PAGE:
TCR 639. That no faith imputative of Christ's merit is taught in the Word, is very clear from the fact that this faith was unknown in the church until after the Nicene Council had introduced the doctrine of three Divine persons from eternity. And when this faith had been introduced and had pervaded the whole Christian world, every other faith was cast into the dark, so that whoever since that time reads the Word, and there sees anything about faith and imputation and the merit of Christ, naturally falls into that which he has believed to be the one only thing; like one who sees what is written on one page and there stops, not turning the leaf and seeing what is on the other page; or like one who persuades himself that a certain thing is true (although it is false), and confirms that only, and thereafter sees falsity as truth and truth as falsity, and sets his teeth and hisses at everyone opposing it, saying, "You have no intelligence." Thus the man's whole mind is in it, covered over with a callousness which rejects as heterodox everything that does not agree with his so-called orthodoxy; for his memory is like a tablet upon which is written this single ruling tenet in theology; and when anything else enters there is no place where it may be inserted, and he therefore casts it out as the mouth casts out froth. For example, if you say to a confirmed naturalist who believes that nature created herself, or that God came forth after nature, or that nature and God are one, that the very reverse is the truth, would he not look upon you as one deluded by the fables of the priest, or as a simpleton, or a dullard, or as demented? So it is with all things that are fixed in the mind by persuasion and confirmation; which finally appear like pictured tapestry fastened with many nails to a wall built of old stones.
V. IMPUTATION OF CHRIST'S MERIT AND RIGHTEOUSNESS IS IMPOSSIBLE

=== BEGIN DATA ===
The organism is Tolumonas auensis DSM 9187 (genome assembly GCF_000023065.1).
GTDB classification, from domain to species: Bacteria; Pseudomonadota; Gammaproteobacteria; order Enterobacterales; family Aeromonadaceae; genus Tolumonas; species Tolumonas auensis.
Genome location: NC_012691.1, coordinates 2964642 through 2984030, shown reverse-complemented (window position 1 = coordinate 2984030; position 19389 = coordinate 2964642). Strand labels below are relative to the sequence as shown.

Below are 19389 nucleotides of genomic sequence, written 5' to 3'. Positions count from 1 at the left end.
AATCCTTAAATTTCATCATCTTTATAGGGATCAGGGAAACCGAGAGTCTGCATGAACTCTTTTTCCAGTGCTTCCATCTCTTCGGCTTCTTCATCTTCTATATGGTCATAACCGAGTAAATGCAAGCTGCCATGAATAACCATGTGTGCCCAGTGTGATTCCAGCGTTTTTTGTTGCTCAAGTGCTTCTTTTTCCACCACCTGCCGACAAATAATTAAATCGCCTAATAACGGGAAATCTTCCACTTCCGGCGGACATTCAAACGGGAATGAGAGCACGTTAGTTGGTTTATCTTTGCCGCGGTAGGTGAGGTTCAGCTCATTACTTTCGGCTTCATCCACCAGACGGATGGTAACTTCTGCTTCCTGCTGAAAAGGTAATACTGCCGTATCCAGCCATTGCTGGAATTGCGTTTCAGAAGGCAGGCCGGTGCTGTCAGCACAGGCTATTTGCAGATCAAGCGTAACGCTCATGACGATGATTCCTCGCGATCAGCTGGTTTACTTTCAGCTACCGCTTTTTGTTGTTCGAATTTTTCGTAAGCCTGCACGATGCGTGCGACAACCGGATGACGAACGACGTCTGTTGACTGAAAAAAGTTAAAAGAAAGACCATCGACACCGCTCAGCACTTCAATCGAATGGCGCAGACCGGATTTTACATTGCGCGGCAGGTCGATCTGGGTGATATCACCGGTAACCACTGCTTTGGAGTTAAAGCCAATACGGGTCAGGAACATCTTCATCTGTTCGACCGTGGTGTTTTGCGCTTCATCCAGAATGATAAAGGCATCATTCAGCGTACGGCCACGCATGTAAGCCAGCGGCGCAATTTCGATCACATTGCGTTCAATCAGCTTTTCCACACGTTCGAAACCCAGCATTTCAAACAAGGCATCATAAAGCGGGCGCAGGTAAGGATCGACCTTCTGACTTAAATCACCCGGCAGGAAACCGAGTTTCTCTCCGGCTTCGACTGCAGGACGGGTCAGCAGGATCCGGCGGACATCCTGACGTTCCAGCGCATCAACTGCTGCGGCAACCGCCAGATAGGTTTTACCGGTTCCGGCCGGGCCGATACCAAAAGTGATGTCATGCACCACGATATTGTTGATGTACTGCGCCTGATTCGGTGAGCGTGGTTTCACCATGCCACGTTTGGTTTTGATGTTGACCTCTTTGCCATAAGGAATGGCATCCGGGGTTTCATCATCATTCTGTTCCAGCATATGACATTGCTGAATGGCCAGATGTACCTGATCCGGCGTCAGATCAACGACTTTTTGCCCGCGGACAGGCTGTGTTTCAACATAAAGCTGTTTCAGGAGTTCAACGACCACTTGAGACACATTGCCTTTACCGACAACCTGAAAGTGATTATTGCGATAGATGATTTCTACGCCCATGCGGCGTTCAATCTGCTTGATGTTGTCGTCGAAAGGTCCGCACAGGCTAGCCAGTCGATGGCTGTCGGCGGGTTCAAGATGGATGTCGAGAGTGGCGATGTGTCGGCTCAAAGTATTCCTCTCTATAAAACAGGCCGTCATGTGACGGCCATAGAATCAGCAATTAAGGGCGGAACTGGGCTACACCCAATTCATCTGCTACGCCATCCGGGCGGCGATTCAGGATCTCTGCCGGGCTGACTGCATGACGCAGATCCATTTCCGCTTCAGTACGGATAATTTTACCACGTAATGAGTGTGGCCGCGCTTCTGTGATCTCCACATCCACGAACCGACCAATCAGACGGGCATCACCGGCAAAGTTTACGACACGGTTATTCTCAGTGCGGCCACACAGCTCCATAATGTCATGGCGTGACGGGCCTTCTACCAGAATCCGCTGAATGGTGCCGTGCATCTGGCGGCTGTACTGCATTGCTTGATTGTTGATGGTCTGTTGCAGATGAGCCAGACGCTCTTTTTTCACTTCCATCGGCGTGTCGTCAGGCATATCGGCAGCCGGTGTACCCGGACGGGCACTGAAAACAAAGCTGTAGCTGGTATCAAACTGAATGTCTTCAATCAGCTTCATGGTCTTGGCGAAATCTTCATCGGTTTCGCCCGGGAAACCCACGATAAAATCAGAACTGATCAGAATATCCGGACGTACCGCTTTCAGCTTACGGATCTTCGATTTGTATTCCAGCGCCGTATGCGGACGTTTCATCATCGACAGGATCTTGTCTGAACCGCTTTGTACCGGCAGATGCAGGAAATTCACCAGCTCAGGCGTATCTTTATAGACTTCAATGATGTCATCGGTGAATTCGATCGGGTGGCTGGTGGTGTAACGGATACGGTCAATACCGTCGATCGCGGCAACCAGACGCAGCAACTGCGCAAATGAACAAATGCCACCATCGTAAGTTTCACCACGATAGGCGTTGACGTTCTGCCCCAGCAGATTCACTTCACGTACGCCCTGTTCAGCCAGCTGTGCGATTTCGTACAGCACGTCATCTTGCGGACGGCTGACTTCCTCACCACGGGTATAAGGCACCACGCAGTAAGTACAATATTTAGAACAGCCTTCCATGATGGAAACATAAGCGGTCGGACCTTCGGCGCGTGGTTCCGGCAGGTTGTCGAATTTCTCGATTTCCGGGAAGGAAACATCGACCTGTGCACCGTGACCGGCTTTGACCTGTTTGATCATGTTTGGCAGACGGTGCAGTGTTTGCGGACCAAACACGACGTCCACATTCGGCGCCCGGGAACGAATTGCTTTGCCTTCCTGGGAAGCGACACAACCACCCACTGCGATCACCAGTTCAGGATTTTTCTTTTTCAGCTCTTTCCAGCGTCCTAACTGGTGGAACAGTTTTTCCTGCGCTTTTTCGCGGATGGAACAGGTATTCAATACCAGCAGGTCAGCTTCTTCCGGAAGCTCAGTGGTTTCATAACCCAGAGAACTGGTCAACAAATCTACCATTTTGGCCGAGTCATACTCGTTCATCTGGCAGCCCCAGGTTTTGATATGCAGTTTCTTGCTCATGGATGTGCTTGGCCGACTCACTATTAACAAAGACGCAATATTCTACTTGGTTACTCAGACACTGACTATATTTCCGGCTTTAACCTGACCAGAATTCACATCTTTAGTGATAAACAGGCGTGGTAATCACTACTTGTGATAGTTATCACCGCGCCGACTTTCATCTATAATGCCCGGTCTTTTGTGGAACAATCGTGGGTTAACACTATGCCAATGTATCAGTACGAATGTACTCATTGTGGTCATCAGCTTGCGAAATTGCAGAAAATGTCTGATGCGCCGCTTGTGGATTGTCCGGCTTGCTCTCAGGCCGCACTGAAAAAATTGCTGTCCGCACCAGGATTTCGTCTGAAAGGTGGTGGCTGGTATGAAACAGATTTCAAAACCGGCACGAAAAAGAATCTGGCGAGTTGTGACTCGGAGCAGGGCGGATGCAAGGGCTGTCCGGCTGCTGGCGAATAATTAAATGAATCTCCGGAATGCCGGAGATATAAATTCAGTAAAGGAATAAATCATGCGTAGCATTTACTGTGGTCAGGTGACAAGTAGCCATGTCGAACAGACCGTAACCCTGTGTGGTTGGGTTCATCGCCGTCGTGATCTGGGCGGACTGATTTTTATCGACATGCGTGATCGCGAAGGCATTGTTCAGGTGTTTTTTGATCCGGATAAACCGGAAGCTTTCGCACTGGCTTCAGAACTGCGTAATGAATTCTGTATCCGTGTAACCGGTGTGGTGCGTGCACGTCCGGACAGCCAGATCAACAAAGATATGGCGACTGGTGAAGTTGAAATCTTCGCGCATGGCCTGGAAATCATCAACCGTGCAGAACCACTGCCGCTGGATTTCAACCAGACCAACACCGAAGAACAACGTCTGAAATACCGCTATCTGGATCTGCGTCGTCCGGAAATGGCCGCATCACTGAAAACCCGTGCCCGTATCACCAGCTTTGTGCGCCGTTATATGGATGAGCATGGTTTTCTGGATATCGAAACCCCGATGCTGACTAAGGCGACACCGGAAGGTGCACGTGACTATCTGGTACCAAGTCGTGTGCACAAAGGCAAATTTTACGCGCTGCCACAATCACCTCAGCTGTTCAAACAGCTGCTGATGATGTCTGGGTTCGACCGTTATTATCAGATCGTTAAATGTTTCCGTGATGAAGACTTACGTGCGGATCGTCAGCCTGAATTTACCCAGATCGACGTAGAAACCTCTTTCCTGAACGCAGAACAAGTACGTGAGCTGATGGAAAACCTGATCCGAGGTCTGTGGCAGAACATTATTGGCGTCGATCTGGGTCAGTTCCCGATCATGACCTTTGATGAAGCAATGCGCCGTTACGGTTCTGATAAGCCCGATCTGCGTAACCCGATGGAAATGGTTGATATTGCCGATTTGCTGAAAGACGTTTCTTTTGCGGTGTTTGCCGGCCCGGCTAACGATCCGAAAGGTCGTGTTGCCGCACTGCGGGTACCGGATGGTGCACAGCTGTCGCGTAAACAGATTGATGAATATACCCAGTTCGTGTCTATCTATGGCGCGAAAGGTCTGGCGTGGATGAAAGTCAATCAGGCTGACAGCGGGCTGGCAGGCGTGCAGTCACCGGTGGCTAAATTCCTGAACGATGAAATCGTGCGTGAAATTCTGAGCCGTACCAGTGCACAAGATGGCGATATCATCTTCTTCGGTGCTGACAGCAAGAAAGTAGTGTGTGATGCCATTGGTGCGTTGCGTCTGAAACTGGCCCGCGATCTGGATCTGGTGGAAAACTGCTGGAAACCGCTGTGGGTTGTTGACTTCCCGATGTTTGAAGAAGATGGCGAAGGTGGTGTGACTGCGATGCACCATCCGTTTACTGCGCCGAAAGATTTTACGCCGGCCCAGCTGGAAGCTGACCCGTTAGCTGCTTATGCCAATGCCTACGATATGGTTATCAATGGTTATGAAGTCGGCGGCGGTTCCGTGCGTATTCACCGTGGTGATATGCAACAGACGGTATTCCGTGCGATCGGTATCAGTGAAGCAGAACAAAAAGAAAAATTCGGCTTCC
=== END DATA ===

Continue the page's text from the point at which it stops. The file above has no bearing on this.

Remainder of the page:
TCR 640. In order to know that an imputation of the merit and righteousness of Jesus Christ is impossible, what His merit and righteousness are must be known. The merit of the Lord our Saviour is redemption, the nature of which may be seen above in its proper chapter (n. 114-133), where it is described as the subjugation of the hells, the orderly arrangement of the heavens, and the subsequent establishment of a church, and thus as being a work purely Divine. It is also there shown that the Lord by means of redemption took to Himself the power to regenerate and save those who believe on Him and do His commandments; also that without this redemption no flesh could have been saved. As redemption therefore was a work purely Divine, and a work of the Lord alone, and constitutes His merit, it follows that His merit can no more be applied, ascribed, or imputed to any man than the creation and preservation of the universe. Moreover, redemption was, as it were, a new creation of the angelic heaven, and likewise of the church.
 That the present church attributes that merit of the Lord the Redeemer to those who by grace attain to that faith, is evident from their dogmas, among which this is the chief. For it is affirmed by the hierarchs of that church and by their subordinates, both in the Roman Catholic and in the Reformed churches, that by the imputation of Christ's merit those who have attained to faith are not only reputed righteous and holy, but also are so; and that their sins are not sins in God's sight because they are forgiven, and they themselves are justified, that is, reconciled, renewed, regenerated, sanctified, and enrolled in heaven. That the entire Christian church today teaches these same dogmas is very evident from the Council of Trent, from the Augustan or Augsburg Confessions, and from the appended and accepted commentaries.